Aaron Benanav is becoming a cult figure with parts of the Left. His short, but intriguing book sets out to refute arguments that capitalist economies are experiencing profound changes in the production process because of automation. Rather than a Second Machine Age or a Fourth Industrial Revolution creating a new ‘technological unemployment’, the loss of jobs in manufacturing is, he argues, the result of a more general stagnation and years of overcapacity — in other words, falls in output due to lack of demand are more significant than increases in productivity through new technology. A consequence of the shortage of jobs and an excess supply (or reserve army) of labour ‘forced to work at any cost’ (46) is wages being depressed still further in the low paid low skilled jobs towards the bottom of the service sector. By implication this makes it less likely that firms will want to invest in new technology. Though it’s argued that many of these jobs are difficult to automate anyway.
This does not mean that automation has not been important to capitalist accumulation — Benanav considers it a ‘constant feature’(7). The manufacturing sector is diverse. While food processing and garment making have continued to operate labour intensive sweatshops, the same cannot be said about automobiles where robotics has long since replaced the mass-production lines of Henry Ford. Having said this, it is now often argued that in this sector, automation has peaked and that with the saturation of the market, productivity increases are not able to be sustained. As Benanav recognises, technology can result in ‘sweeping job destruction in certain industries’ (47). An example of this is the disappearance of thousands of ‘middle jobs’ in sectors like banking, where digital technology has been used to reorganise the industry, but also to respond to changes in consumer habits.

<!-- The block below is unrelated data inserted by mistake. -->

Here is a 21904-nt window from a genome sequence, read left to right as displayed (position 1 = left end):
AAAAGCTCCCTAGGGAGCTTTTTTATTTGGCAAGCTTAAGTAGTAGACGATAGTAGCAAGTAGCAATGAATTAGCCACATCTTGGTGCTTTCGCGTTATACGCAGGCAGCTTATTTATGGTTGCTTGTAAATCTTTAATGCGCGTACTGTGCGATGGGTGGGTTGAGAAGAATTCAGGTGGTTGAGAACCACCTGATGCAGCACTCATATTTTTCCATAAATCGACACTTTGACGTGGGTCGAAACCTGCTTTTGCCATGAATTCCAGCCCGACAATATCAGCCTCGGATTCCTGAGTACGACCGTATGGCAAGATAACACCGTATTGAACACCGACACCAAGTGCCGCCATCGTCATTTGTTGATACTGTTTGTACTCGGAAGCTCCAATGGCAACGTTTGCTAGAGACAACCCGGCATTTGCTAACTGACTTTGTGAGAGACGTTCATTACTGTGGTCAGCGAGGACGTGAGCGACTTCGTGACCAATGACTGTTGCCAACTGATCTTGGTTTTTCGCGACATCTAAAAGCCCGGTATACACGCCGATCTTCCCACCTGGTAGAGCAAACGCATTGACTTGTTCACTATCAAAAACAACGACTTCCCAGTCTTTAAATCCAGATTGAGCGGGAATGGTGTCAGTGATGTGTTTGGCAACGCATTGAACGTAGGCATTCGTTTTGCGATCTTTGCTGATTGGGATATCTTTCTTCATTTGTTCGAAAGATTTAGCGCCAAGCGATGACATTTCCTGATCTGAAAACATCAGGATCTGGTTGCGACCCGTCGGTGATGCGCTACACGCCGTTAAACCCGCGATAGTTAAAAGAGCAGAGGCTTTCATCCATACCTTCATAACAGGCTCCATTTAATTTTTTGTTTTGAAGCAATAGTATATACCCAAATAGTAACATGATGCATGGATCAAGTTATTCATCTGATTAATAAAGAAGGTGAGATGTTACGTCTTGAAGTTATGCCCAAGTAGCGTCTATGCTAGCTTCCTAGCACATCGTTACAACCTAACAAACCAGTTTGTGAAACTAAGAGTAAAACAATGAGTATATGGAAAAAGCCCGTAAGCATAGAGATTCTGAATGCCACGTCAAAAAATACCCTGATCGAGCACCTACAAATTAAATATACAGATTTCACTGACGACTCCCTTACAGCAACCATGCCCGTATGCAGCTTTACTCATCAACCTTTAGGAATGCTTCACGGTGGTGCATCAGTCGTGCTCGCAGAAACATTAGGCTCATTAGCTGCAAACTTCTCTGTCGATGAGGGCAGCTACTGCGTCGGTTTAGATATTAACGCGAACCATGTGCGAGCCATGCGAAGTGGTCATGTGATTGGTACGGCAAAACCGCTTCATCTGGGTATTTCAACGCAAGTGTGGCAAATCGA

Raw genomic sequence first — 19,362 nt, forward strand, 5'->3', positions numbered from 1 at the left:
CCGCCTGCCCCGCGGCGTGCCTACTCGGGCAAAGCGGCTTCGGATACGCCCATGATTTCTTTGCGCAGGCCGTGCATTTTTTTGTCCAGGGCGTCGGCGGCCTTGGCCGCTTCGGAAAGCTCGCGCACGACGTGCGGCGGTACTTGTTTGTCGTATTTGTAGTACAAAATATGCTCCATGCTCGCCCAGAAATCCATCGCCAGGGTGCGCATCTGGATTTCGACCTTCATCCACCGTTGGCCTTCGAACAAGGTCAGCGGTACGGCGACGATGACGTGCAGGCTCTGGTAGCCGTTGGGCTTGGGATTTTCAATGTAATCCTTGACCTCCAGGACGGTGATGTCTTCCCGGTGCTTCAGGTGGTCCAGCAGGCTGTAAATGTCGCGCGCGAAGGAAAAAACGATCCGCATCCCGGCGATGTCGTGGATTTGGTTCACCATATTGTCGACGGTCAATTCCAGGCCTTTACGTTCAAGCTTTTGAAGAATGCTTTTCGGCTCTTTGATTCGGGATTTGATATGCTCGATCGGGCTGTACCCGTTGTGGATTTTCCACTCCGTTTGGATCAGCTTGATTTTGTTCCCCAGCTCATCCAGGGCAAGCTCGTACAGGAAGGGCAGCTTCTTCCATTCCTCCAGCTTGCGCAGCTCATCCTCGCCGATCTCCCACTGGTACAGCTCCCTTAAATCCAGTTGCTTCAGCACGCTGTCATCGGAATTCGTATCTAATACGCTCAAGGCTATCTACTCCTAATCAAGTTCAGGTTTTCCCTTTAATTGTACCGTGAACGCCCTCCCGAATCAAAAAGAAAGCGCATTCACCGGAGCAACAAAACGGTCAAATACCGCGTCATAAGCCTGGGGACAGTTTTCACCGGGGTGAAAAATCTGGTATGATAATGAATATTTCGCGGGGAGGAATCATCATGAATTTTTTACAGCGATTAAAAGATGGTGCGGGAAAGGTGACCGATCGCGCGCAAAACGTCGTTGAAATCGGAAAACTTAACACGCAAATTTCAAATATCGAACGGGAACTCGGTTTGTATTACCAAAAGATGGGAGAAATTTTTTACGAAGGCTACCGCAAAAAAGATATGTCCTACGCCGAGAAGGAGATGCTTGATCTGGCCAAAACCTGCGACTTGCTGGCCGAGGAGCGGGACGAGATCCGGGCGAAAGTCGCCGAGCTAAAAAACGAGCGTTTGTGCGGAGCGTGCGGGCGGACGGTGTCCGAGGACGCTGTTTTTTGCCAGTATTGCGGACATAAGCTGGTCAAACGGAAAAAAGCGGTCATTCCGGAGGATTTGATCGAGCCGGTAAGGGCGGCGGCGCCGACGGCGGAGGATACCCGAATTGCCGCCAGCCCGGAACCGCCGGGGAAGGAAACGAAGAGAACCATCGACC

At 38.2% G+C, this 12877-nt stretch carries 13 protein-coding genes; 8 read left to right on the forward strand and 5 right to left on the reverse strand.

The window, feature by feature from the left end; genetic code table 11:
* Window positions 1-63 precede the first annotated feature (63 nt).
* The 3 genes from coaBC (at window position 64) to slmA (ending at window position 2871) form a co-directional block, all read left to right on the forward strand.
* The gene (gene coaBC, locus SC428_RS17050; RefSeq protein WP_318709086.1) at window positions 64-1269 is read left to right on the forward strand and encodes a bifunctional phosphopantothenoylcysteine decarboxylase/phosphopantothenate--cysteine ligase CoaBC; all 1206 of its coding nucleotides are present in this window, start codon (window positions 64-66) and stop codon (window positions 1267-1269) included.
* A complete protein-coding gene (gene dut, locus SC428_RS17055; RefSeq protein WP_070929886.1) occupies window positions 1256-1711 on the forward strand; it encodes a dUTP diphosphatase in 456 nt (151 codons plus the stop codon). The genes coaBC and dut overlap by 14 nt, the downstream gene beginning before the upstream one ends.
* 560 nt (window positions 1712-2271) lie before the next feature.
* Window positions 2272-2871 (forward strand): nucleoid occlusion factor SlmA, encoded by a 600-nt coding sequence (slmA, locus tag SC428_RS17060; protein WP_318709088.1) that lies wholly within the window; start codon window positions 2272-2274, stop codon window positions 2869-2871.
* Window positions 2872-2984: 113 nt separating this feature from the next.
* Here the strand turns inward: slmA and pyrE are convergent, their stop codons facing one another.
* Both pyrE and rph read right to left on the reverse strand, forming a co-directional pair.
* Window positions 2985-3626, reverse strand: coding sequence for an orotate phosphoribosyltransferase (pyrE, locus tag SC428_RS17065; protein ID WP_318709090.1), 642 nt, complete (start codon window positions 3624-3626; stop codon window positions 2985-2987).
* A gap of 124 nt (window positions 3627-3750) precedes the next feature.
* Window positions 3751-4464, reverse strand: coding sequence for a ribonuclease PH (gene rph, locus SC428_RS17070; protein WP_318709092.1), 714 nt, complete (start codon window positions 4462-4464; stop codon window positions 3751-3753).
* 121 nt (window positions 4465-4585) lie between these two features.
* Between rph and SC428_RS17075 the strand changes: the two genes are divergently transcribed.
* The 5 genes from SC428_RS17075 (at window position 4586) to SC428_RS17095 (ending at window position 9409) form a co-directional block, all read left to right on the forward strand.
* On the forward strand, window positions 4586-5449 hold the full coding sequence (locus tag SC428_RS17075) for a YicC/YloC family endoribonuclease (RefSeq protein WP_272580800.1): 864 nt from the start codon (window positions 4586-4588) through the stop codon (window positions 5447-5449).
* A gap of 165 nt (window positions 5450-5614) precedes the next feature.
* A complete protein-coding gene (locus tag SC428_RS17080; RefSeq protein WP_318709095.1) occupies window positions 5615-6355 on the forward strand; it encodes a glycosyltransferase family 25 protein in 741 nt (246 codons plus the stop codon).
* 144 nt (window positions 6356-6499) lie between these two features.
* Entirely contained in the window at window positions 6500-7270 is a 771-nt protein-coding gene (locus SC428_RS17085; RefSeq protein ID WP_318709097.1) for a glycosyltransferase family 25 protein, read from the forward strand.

But Benanav is correct to attack the technological determinism of the Silicon Valley techies who think that automation will create a new golden age and who completely disregard or misunderstand the anarchic nature of capitalist accumulation and its inescapable contradiction — the need to produce goods as cheaply as possible by reducing the proportionate return to labour and as a consequence, not being able to realise their value through sales. For this reason, it is wrong –as Benanav does on the opening page — to include left-wing critics as part of a ‘new automation discourse propounded by liberal, right-wing and left-wing analysts alike’.
For Mason (2015) automation has created a situation where particular commodities now have ‘zero-marginal’ costs. In terms of the Marxist theory of value, where prices reflect the amount of labour time embedded in the production of a commodity, these goods should be mostly ‘free’. but powerful monopolies are able to command huge mark- ups – preventing the transition to ‘post-capitalism’. While for Srnicek and Williams (2015) the liberating potential of automation cannot properly be exploited under current conditions.
As the second half of the book unfolds, it’s clear Benanav’s main motivation is to defend traditional Marxist/socialist politics from its post-capitalist variants (p12) — from those who look to developments in technology, rather than traditional class struggle and ‘mass action’ (87) to resolve the problem of ‘scarcity’ and, he asserts , want a universal basic income instead of a reliance on wages. The origins of this tendency can be traced to writers like Andre Gorz in the 1980s, yet Marx himself in his less well- known and belatedly uncovered ‘notes on machines’ ( a section of The Grundrisse ) implies that advances in technology will allow different social relationships of production – gliding into socialism rather than necessitating its violent overthrow. But using automation to reduce the amount of work necessary, rather than ‘share it around’ (87) would still require a radical political programme to ensure its success.